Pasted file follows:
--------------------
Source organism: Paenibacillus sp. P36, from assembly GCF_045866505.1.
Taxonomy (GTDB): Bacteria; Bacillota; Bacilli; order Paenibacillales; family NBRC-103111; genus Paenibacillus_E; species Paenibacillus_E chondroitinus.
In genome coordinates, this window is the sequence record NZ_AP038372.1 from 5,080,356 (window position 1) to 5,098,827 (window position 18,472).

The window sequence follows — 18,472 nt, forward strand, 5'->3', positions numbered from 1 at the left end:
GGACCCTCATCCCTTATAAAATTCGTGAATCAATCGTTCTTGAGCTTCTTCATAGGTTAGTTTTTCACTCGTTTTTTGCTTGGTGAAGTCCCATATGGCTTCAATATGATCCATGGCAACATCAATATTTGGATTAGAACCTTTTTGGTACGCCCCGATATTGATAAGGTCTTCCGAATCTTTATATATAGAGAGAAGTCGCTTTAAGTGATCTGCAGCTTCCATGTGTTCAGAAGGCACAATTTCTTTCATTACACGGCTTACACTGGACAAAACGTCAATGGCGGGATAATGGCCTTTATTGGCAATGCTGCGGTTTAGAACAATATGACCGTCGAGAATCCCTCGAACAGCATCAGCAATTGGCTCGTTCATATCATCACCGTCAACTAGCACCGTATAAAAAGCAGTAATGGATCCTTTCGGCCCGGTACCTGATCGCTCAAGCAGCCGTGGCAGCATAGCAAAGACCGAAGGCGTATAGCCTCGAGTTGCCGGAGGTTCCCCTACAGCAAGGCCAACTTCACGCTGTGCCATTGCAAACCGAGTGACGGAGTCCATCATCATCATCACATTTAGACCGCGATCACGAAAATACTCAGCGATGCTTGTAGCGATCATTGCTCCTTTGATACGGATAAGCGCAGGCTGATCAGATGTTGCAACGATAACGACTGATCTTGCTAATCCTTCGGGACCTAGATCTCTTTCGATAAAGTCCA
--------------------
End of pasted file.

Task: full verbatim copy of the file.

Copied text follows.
Source organism: Paenibacillus sp. P36, from assembly GCF_045866505.1.
Taxonomy (GTDB): Bacteria; Bacillota; Bacilli; order Paenibacillales; family NBRC-103111; genus Paenibacillus_E; species Paenibacillus_E chondroitinus.
In genome coordinates, this window is the sequence record NZ_AP038372.1 from 5,080,356 (window position 1) to 5,098,827 (window position 18,472).

The window sequence follows — 18,472 nt, forward strand, 5'->3', positions numbered from 1 at the left end:
GGACCCTCATCCCTTATAAAATTCGTGAATCAATCGTTCTTGAGCTTCTTCATAGGTTAGTTTTTCACTCGTTTTTTGCTTGGTGAAGTCCCATATGGCTTCAATATGATCCATGGCAACATCAATATTTGGATTAGAACCTTTTTGGTACGCCCCGATATTGATAAGGTCTTCCGAATCTTTATATATAGAGAGAAGTCGCTTTAAGTGATCTGCAGCTTCCATGTGTTCAGAAGGCACAATTTCTTTCATTACACGGCTTACACTGGACAAAACGTCAATGGCGGGATAATGGCCTTTATTGGCAATGCTGCGGTTTAGAACAATATGACCGTCGAGAATCCCTCGAACAGCATCAGCAATTGGCTCGTTCATATCATCACCGTCAACTAGCACCGTATAAAAAGCAGTAATGGATCCTTTCGGCCCGGTACCTGATCGCTCAAGCAGCCGTGGCAGCATAGCAAAGACCGAAGGCGTATAGCCTCGAGTTGCCGGAGGTTCCCCTACAGCAAGGCCAACTTCACGCTGTGCCATTGCAAACCGAGTGACGGAGTCCATCATCATCATCACATTTAGACCGCGATCACGAAAATACTCAGCGATGCTTGTAGCGATCATTGCTCCTTTGATACGGATAAGCGCAGGCTGATCAGATGTTGCAACGATAACGACTGATCTTGCTAATCCTTCGGGACCTAGATCTCTTTCGATAAAGTCCA